Why 10% Is Enough
The argument for capping interest rates at 10% is fourfold:
- Moral and civic prohibitions against usury stretch back deep into our religious and national history. Our prophets and founding fathers made the clear case long before us that usury is patently wrong, against God, and against our national interest. From the time of Hammurabi to the Carter administration, usury was illegal. Modern practices of usury are an aberrant blip in history.
- Our people are hurting because of crushing debt loads exacerbated by exorbitant interest rates – in the form of high credit card premiums, payday loans, banking and check-cashing fees, sub-prime mortgages, rapid-refund tax return schemes, car-title scams, and other practices that seek to generate income off of financial misfortune.
- The elimination of usury laws in America from 1978-1980 ushered in an era of deregulation that allowed financial markets to run wild, accelerating the present economic crisis.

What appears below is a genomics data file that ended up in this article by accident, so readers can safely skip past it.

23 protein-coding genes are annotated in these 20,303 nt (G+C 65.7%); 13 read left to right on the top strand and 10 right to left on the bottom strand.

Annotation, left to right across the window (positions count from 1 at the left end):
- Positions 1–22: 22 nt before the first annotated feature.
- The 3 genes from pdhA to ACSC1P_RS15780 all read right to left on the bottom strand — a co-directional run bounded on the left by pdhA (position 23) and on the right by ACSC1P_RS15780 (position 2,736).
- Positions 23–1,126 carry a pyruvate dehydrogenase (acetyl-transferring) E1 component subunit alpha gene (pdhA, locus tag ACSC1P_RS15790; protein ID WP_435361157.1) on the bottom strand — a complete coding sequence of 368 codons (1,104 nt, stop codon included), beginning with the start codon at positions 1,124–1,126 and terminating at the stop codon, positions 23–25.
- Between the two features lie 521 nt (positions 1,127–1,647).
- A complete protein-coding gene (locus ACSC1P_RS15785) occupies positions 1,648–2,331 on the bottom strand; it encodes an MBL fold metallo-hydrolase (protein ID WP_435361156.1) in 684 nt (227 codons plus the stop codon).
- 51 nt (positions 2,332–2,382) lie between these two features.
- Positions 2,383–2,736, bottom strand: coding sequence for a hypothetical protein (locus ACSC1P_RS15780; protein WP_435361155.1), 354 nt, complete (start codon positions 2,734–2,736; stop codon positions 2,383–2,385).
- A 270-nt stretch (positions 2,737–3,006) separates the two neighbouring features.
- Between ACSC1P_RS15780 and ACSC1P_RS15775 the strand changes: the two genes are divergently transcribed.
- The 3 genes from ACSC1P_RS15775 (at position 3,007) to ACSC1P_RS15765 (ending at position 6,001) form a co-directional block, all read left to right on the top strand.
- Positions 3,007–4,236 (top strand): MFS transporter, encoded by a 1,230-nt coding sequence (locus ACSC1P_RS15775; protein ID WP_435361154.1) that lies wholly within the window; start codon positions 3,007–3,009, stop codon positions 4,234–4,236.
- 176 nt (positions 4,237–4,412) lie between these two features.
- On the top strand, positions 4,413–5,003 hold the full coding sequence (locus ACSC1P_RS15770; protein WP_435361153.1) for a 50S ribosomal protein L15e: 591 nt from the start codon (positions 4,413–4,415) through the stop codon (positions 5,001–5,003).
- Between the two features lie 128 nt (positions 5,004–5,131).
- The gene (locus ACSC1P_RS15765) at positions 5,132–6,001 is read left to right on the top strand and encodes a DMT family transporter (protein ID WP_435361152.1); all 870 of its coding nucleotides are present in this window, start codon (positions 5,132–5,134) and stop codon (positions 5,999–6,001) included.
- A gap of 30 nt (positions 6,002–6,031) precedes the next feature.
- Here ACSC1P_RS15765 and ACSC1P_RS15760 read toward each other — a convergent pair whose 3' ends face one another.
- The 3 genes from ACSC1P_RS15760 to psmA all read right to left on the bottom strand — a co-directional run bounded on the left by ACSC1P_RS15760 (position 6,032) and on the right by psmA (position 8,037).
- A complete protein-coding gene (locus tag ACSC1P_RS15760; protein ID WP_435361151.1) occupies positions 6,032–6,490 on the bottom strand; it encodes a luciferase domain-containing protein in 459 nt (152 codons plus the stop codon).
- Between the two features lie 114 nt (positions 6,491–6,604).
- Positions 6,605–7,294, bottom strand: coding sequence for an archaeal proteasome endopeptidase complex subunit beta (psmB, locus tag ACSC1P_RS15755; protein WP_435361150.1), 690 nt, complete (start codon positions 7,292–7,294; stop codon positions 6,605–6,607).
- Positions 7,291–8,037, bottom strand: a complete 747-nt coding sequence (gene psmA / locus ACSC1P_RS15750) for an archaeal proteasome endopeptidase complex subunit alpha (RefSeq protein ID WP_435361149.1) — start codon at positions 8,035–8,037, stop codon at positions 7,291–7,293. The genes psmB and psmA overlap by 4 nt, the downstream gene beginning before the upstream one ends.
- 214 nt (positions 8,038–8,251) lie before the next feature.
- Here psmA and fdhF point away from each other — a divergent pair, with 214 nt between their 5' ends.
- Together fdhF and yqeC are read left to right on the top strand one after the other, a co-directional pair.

- The elimination of usury laws helped shift the investment of American capital and talent away from manufacturing and material innovation and into an unproductive financial sector based on trading paper rather than producing long-term wealth. That shift has damaged other sectors of the economy, decimated America’s labor force and weakened America’s position in the world.
What we need now more than thousands of pages of new regulations, or the sour faces of executives forced to reduce their eight-figure salaries to a mere seven, is a 10% cap on interest rates. Why 10%? Because 10% is enough. Ten percent puts proportion and equity into the relationship between the lender and the borrower. Ten percent restores our capacity to form right relationships.